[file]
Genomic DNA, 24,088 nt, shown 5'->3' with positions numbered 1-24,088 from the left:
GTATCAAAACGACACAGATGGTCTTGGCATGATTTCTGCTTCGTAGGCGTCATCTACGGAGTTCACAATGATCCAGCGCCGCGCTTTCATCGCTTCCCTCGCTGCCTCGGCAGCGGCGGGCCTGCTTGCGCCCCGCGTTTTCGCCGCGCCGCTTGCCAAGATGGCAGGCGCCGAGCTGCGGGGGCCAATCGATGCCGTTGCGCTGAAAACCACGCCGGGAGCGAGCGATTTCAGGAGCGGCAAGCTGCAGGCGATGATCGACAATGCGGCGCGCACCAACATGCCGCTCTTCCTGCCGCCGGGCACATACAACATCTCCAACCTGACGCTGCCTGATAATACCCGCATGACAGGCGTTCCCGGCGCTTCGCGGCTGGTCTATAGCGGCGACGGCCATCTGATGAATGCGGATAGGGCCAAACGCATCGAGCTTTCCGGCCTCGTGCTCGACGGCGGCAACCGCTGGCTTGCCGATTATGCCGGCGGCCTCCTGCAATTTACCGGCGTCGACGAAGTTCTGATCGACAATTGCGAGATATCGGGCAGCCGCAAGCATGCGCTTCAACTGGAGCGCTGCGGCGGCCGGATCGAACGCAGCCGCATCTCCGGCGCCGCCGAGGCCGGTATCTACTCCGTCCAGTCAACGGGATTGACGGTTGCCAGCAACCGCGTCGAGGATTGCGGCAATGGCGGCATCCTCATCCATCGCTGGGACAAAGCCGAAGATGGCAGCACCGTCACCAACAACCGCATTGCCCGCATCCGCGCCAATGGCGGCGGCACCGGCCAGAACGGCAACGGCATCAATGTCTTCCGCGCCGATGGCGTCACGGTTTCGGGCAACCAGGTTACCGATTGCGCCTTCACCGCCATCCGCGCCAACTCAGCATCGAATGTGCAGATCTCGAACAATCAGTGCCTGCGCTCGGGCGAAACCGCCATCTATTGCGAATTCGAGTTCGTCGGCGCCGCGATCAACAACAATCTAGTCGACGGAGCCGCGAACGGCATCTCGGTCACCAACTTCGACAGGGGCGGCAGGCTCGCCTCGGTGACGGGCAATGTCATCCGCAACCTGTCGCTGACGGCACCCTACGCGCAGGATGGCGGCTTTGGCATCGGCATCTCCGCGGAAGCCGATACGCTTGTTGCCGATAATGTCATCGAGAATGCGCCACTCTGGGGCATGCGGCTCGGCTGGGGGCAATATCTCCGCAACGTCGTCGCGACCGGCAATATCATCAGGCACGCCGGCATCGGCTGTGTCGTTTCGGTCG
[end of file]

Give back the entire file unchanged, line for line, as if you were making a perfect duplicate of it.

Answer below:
Genomic DNA, 24,088 nt, shown 5'->3' with positions numbered 1-24,088 from the left:
GTATCAAAACGACACAGATGGTCTTGGCATGATTTCTGCTTCGTAGGCGTCATCTACGGAGTTCACAATGATCCAGCGCCGCGCTTTCATCGCTTCCCTCGCTGCCTCGGCAGCGGCGGGCCTGCTTGCGCCCCGCGTTTTCGCCGCGCCGCTTGCCAAGATGGCAGGCGCCGAGCTGCGGGGGCCAATCGATGCCGTTGCGCTGAAAACCACGCCGGGAGCGAGCGATTTCAGGAGCGGCAAGCTGCAGGCGATGATCGACAATGCGGCGCGCACCAACATGCCGCTCTTCCTGCCGCCGGGCACATACAACATCTCCAACCTGACGCTGCCTGATAATACCCGCATGACAGGCGTTCCCGGCGCTTCGCGGCTGGTCTATAGCGGCGACGGCCATCTGATGAATGCGGATAGGGCCAAACGCATCGAGCTTTCCGGCCTCGTGCTCGACGGCGGCAACCGCTGGCTTGCCGATTATGCCGGCGGCCTCCTGCAATTTACCGGCGTCGACGAAGTTCTGATCGACAATTGCGAGATATCGGGCAGCCGCAAGCATGCGCTTCAACTGGAGCGCTGCGGCGGCCGGATCGAACGCAGCCGCATCTCCGGCGCCGCCGAGGCCGGTATCTACTCCGTCCAGTCAACGGGATTGACGGTTGCCAGCAACCGCGTCGAGGATTGCGGCAATGGCGGCATCCTCATCCATCGCTGGGACAAAGCCGAAGATGGCAGCACCGTCACCAACAACCGCATTGCCCGCATCCGCGCCAATGGCGGCGGCACCGGCCAGAACGGCAACGGCATCAATGTCTTCCGCGCCGATGGCGTCACGGTTTCGGGCAACCAGGTTACCGATTGCGCCTTCACCGCCATCCGCGCCAACTCAGCATCGAATGTGCAGATCTCGAACAATCAGTGCCTGCGCTCGGGCGAAACCGCCATCTATTGCGAATTCGAGTTCGTCGGCGCCGCGATCAACAACAATCTAGTCGACGGAGCCGCGAACGGCATCTCGGTCACCAACTTCGACAGGGGCGGCAGGCTCGCCTCGGTGACGGGCAATGTCATCCGCAACCTGTCGCTGACGGCACCCTACGCGCAGGATGGCGGCTTTGGCATCGGCATCTCCGCGGAAGCCGATACGCTTGTTGCCGATAATGTCATCGAGAATGCGCCACTCTGGGGCATGCGGCTCGGCTGGGGGCAATATCTCCGCAACGTCGTCGCGACCGGCAATATCATCAGGCACGCCGGCATCGGCTGTGTCGTTTCGGTCG